A dream of Death [story, 24 June 1932]

[Editor: This story is from Bill Bowyang’s column, “On the Track”, in the The Townsville Daily Bulletin, 1932.]

[A dream of Death]

“Lana Siding” has stiff luck : I am the most sad and lonely man this side of the Gulf. I have been turned out of a good home by a woman who could not see the funny side of any thing. It was all over a dream, and Bill, knowing the sympathy you have for married men. I feel I must unburden my story to you.

After retiring to bed and sleeping in my usual place, i.e. with my head at the foot of the four-poster, I had a dream that I had come into a lot of money. After celebrating for a couple of days with my friends I was kidnapped by two bandits.

I was blindfolded, thrown into a motor car and driven some distance before the car stopped. The bandits carried me into a house and laid me on a bed, then took the handkerchief from my eyes. One of the men then informed me I was in the room with death. Death was represented by a woman, and I was told that as soon as she touched me it would be the end of yours truly.

The men then retired, locking the door as they went out. Looking around the room where I lay I could see nothing strange except that the footrail of the bed was higher than usual, and a lot of clothes were thrown across it so that I could not see behind it.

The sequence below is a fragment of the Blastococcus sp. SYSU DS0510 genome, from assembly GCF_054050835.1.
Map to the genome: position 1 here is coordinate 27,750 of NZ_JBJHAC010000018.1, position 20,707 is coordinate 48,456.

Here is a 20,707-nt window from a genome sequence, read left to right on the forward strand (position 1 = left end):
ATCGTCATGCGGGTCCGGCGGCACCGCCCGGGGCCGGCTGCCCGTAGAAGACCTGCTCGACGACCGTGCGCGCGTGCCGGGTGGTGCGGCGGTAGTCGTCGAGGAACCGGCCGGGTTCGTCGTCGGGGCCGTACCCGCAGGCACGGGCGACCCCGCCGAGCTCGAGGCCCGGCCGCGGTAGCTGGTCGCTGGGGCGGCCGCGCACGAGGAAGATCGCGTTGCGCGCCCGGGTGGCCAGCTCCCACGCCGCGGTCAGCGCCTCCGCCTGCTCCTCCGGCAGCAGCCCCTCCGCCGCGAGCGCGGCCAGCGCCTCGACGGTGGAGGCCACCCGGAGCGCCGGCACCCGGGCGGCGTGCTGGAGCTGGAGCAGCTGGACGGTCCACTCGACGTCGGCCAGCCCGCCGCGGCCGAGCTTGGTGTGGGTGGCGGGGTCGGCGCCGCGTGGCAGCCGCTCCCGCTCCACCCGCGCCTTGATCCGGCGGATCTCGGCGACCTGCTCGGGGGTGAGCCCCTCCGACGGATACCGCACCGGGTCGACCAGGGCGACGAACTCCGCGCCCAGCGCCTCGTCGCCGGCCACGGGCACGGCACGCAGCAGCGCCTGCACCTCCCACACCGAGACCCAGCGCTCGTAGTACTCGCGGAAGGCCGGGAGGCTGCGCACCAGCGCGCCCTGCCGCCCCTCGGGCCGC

After a time I could hear “shoo-shoo, shoo-shoo” and a shuffling of feet coming from behind the bed. Then Death appeared, and what a sight it was — a form clothed in a long black robe, with arms two feet longer than they should have been. Her head was about 18in. in length, tapering to a sharp point, with a pineapple stuck on top of it. She had a very large chin with wrinkles under it like a stud sheep’s neck.

This awful-looking thing shuffled forward, waving her arms, and “shoo-shooing” all the time. Sometimes she would stagger and almost fall on me, but would recover herself when she was the width of a cigarette paper [away]. Without touching me she kept this up for some time and then returned behind the foot of the bed.

It looked as if she was going to have a game with me before she gave me the final touch but I decided I would not have a lingering death. I made up my mind I would touch her and hurt her as much as possible in going so. I had not long to wait before the “shoo-shooing” started again, and she advanced from behind the bed. I drew both my knees up as far as possible and when she got to within striking distance I let drive with both feet, intending to strike her in the stomach, but this is where the trouble started.

At that moment my wife happened to wake and sat up in bed with the result that she got the full force of both my feet in the face. She was knocked clean out of bed, but needless to say I had no chance of explaining to her that it was only a dream.

Now Bill, if you happen to meet me on the roads you will know me by the scars I am carrying.



Source:
The Townsville Daily Bulletin (Townsville, Qld.), Friday 24 June 1932, page 4

[Editor: Corrected “known me” to “know me”. Added comma after “four-poster”. Added some joining text in square brackets, “[away]”.]

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